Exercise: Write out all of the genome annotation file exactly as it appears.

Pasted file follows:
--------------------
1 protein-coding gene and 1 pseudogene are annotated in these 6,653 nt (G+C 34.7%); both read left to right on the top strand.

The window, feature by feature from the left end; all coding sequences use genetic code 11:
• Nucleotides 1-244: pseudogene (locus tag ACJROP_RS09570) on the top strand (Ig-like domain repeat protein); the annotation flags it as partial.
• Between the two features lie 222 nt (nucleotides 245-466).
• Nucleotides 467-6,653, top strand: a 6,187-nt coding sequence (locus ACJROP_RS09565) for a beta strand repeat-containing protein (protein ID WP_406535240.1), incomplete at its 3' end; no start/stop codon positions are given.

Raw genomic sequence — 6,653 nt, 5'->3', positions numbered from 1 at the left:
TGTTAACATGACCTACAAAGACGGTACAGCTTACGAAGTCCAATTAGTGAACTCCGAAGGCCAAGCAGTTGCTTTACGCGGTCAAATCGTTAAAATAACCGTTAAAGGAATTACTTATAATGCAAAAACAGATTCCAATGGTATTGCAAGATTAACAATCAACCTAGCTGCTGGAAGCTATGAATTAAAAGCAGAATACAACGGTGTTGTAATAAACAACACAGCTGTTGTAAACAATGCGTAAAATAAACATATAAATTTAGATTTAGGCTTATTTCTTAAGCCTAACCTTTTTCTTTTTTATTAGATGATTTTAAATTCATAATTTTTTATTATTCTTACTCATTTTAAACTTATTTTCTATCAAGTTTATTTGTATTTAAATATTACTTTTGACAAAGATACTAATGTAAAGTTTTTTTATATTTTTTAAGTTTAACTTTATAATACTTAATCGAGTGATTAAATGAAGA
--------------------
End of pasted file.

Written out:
1 protein-coding gene and 1 pseudogene are annotated in these 6,653 nt (G+C 34.7%); both read left to right on the top strand.

The window, feature by feature from the left end; all coding sequences use genetic code 11:
• Nucleotides 1-244: pseudogene (locus tag ACJROP_RS09570) on the top strand (Ig-like domain repeat protein); the annotation flags it as partial.
• Between the two features lie 222 nt (nucleotides 245-466).
• Nucleotides 467-6,653, top strand: a 6,187-nt coding sequence (locus ACJROP_RS09565) for a beta strand repeat-containing protein (protein ID WP_406535240.1), incomplete at its 3' end; no start/stop codon positions are given.

Raw genomic sequence — 6,653 nt, 5'->3', positions numbered from 1 at the left:
TGTTAACATGACCTACAAAGACGGTACAGCTTACGAAGTCCAATTAGTGAACTCCGAAGGCCAAGCAGTTGCTTTACGCGGTCAAATCGTTAAAATAACCGTTAAAGGAATTACTTATAATGCAAAAACAGATTCCAATGGTATTGCAAGATTAACAATCAACCTAGCTGCTGGAAGCTATGAATTAAAAGCAGAATACAACGGTGTTGTAATAAACAACACAGCTGTTGTAAACAATGCGTAAAATAAACATATAAATTTAGATTTAGGCTTATTTCTTAAGCCTAACCTTTTTCTTTTTTATTAGATGATTTTAAATTCATAATTTTTTATTATTCTTACTCATTTTAAACTTATTTTCTATCAAGTTTATTTGTATTTAAATATTACTTTTGACAAAGATACTAATGTAAAGTTTTTTTATATTTTTTAAGTTTAACTTTATAATACTTAATCGAGTGATTAAATGAAGA